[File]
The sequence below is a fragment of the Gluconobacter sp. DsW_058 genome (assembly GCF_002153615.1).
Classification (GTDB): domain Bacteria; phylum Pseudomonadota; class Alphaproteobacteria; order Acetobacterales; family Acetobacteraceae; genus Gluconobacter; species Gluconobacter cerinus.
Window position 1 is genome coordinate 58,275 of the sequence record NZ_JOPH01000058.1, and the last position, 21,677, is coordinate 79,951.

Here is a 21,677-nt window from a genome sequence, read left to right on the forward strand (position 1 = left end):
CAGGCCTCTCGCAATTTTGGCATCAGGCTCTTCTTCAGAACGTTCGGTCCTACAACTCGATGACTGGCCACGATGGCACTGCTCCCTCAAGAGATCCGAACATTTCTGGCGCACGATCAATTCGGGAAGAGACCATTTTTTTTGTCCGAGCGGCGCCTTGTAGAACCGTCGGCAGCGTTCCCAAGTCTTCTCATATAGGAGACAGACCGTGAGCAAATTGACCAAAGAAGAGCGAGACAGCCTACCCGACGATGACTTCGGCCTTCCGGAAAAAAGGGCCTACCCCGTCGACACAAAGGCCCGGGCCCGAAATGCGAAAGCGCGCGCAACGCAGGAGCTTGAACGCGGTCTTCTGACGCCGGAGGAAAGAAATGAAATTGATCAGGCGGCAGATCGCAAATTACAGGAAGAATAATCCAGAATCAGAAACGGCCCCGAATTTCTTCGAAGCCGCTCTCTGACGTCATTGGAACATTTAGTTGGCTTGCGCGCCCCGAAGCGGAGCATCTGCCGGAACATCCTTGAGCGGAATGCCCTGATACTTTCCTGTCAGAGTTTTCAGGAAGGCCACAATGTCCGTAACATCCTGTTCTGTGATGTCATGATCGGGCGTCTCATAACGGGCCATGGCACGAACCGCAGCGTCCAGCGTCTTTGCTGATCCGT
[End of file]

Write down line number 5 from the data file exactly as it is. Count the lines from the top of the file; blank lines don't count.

CAGGCCTCTCGCAATTTTGGCATCAGGCTCTTCTTCAGAACGTTCGGTCCTACAACTCGATGACTGGCCACGATGGCACTGCTCCCTCAAGAGATCCGAACATTTCTGGCGCACGATCAATTCGGGAAGAGACCATTTTTTTTGTCCGAGCGGCGCCTTGTAGAACCGTCGGCAGCGTTCCCAAGTCTTCTCATATAGGAGACAGACCGTGAGCAAATTGACCAAAGAAGAGCGAGACAGCCTACCCGACGATGACTTCGGCCTTCCGGAAAAAAGGGCCTACCCCGTCGACACAAAGGCCCGGGCCCGAAATGCGAAAGCGCGCGCAACGCAGGAGCTTGAACGCGGTCTTCTGACGCCGGAGGAAAGAAATGAAATTGATCAGGCGGCAGATCGCAAATTACAGGAAGAATAATCCAGAATCAGAAACGGCCCCGAATTTCTTCGAAGCCGCTCTCTGACGTCATTGGAACATTTAGTTGGCTTGCGCGCCCCGAAGCGGAGCATCTGCCGGAACATCCTTGAGCGGAATGCCCTGATACTTTCCTGTCAGAGTTTTCAGGAAGGCCACAATGTCCGTAACATCCTGTTCTGTGATGTCATGATCGGGCGTCTCATAACGGGCCATGGCACGAACCGCAGCGTCCAGCGTCTTTGCTGATCCGT